Platform: Wii, DS, PS2 (Reviewed on Wii)
I’m not really sure what I wanted in a Coraline video game. The book, at first, reads like a child’s novel that quickly gets dark and disturbing. The story is fantastic, and the characters are memorable. I haven’t seen the recently released movie, so I’m not sure how the plot has changed in the transition from book to big screen. One thing I do know, however, is that the video game is not only a terrible adaptation of a good story, but not really appropriate for anyone, kids or adults.
Coraline the novel tells the story of a young girl, feeling ignored by her parents, who discovers an alternate world where there are different versions of real-life people. Though this other world, inhabited by her Other Mother and Other Father, seems like paradise at first, she soon finds out that it is quite the opposite. That basic plotline runs through the game; it’s just that the story is put together in a way that would make no sense to anyone not already familiar with the source material. In fact, it seems like the plot is just an excuse for an endless string of fetch quests and mini-games, as that is what most of the gameplay entails.
To Coraline’s credit, there are a decent number of mini-games within the larger game, even if most of them do seem extraneous and tacked-on. The challenge in each ranges from insultingly easy to barely functional, with the occasional super-quick button-press game thrown in. There are a small percentage of games that are mildly entertaining, but they are very few and far between. The games made me wonder who the demographic for Coraline was supposed to be. Most of them are too dumbed-down even for young children, and yet there are a few challenges that kids may not be able to solve because of either the difficulty involved or the poor game design. Really, there’s no winning at all.
When not mashing buttons or waving the remote and nunchuk around, you’ll be exploring the grounds of Coraline’s three family house, as well as visiting the upstairs and downstairs neighbors (both in the real world and the other world). Often, you’ll need to make use of your handy slingshot to dispose of giant rats and spiders (sure, why not?), shoot down apples or blocks of cheese (again, a perfectly normal thing to do), or whatever else a slingshot would be helpful with. You would probably expect the slingshot controls to be controlled by pointing the remote at the screen, similar to Link’s crossbow in Twilight Princess. You would be incorrect. Instead, the thumbstick on the nunchuk is used, which is the opposite of intuitive. Other missed opportunities to use motion controls (I know, how many times do you hear that about a Wii game?) are mini-games in which Coraline must walk along a thin pole, thrusting the thumbstick left and right to keep her balance. It doesn’t work very well at all, and being able to use the remote in a way that’s been done before would have at least made it more interesting.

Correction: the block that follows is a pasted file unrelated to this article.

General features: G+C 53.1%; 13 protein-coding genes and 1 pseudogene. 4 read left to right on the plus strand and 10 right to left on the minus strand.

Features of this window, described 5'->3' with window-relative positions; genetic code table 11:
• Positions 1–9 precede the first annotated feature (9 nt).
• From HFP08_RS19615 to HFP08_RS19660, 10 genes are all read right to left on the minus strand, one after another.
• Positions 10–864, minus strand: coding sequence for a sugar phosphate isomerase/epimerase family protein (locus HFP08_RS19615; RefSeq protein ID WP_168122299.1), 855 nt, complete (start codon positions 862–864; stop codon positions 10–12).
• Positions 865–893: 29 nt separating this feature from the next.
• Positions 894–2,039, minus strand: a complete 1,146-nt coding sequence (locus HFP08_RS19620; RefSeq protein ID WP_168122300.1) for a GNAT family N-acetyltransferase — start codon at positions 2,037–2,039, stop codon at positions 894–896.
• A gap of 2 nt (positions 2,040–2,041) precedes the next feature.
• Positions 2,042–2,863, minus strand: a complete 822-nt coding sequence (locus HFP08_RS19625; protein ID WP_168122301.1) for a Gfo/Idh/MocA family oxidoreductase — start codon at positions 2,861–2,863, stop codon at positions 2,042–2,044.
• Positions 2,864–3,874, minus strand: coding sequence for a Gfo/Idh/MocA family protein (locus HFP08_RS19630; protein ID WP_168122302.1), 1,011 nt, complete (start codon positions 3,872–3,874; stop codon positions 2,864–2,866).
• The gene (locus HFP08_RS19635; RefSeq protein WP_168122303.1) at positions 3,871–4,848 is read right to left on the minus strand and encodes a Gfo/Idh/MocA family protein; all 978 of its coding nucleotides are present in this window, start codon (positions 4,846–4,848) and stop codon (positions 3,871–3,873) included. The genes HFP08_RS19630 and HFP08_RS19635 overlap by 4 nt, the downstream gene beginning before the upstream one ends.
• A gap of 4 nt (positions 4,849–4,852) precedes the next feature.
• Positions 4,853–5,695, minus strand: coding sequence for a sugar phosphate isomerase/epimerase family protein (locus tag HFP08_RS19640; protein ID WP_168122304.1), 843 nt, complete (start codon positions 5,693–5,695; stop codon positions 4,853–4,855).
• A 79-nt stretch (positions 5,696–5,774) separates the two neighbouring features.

Many of the so-called challenges presented in Coraline are optional, and reward you with buttons, which are the form of currency in the game. Again, if you know anything about this story, you know that currency is unnecessary and ridiculous, but I think we’ve moved beyond that point now. Buttons can be used to buy new outfits, which do absolutely nothing, because Coraline still appears in pre-selected outfits in cut scenes. You can also buy answers to puzzles you can’t solve, should you suffer from a removal of your brain mid-game.
I usually pay attention to graphics when I’m reviewing a game, but in this case the visuals were the least of the game’s problems. Yes, it looks like an early PS2 game, but I was so frustrated by everything else wrong that I didn’t even care. The stylized look would have worked well, had the game actually been enjoyable. The good news is, you’ll only have to look at the game for about three hours if you choose to punish yourself with this title, because that’s how long the game is. You read that right: three hours of disjointed plot and crappy mini-games, and you’re done. After beating the game, you will be asked whether or not you liked it. I chose “no”, and was rewarded with one button. It was one of my favorite moments of the game.
The best thing I can say about Coraline is that it’s not broken. It works, and just about anyone could play it from start to finish, but I don’t understand why anyone would want to. Fans of the book or movie will be insulted by this crappy tie-in, and if you’re looking for something for the kids, there are far better titles you can spend your money on. Even at the budget price of $30, there’s no reason to buy this game. Just leave it on the shelf.